Cash Flow Planning – Whether you are retired or not, it is important to closely monitor your spending habits and the end of the year presents a fantastic opportunity to review the current year’s spending and plan for next year. If you are retired, it is particularly important to come up with a tax efficient withdrawal strategy to cover your spending needs. If you have not yet reached age 70.5 you should determine if it makes sense to take taxable distributions from your retirement accounts before you are required to do so. If you are over age 70.5 you need to make sure you calculate the correct required minimum distributions because the penalties for not doing so are high. If you have not yet claimed social security you should think through the various claiming strategies available to you.
Risk Management – The recent hurricanes in Texas, Florida, and Puerto Rico, along with the wildfires in California provide a powerful reminder to make sure your insurance coverage is appropriate and up to date. You should review your property and casualty coverage to make sure they cover the risks you face. If you are in one of these disaster areas, make sure you take all steps necessary to recover what you can and take advantage of the tax treatment of casualty losses. Other areas of risk management that you want to regularly update and evaluate would include life insurance and disability insurance. We often find clients who have not reviewed their policies in these areas in recent years and they find they are not appropriately covered considering their current financial situation.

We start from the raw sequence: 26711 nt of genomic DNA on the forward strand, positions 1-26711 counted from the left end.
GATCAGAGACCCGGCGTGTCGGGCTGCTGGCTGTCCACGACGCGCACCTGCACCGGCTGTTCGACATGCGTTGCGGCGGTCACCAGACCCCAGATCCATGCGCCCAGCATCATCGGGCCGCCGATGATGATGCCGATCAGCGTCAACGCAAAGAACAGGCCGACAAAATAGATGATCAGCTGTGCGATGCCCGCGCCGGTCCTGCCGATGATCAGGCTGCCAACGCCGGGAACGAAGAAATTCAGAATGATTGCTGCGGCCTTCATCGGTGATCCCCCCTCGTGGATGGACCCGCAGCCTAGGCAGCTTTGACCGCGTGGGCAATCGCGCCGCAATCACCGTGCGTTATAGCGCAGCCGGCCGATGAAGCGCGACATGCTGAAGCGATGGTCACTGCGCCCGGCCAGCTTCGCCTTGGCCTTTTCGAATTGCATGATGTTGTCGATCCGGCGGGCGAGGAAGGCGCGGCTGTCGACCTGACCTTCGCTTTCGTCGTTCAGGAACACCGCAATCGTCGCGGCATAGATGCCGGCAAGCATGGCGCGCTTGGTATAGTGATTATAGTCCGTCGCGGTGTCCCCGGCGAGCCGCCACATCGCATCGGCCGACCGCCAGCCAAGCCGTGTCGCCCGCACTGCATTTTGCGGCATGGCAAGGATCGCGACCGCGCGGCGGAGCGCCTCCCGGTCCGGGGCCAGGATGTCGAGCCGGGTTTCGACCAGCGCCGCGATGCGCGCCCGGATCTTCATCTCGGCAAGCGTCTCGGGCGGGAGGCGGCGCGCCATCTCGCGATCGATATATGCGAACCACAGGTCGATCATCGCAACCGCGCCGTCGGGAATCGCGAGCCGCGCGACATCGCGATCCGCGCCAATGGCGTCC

Education Funding – An important goal for many people is funding education costs for their children or grandchildren. While the increase in college costs have slowed some lately, this is still a major expense for most families. You should be looking at the many ways you can save for education to determine the optimal strategy given your situation. Keep in mind there could be a state tax benefit to funding a 529 plan so you might want to maximize those contributions before the end of the year.
Elder Planning – There are many financial planning elements to consider as you age and it is important to consider these things before it’s too late and you are unable to make rational decisions. You need to have a plan in place for who will handle your financial affairs should you suffer cognitive decline. Housing decisions are an important part of this process and you should discuss your future housing plans with your spouse and/or your family sooner rather than later. Effective communication among family members is important and will help reduce future family conflicts.
While a lot of attention has been focused on potential tax law changes, we think it is also important to look more broadly at your financial situation. Many of the topics discussed above can have serious ramifications on your personal finances. We would be glad to help you think through any of these areas and their impact on you.
The views expressed represent the opinions of L.K. Benson & Company and are subject to change. These views are not intended as a forecast, a guarantee of future results, investment recommendation, or an offer to buy or sell any securities. The information provided is of a general nature and should not be construed as investment advice or to provide any investment, tax, financial or legal advice or service to any person.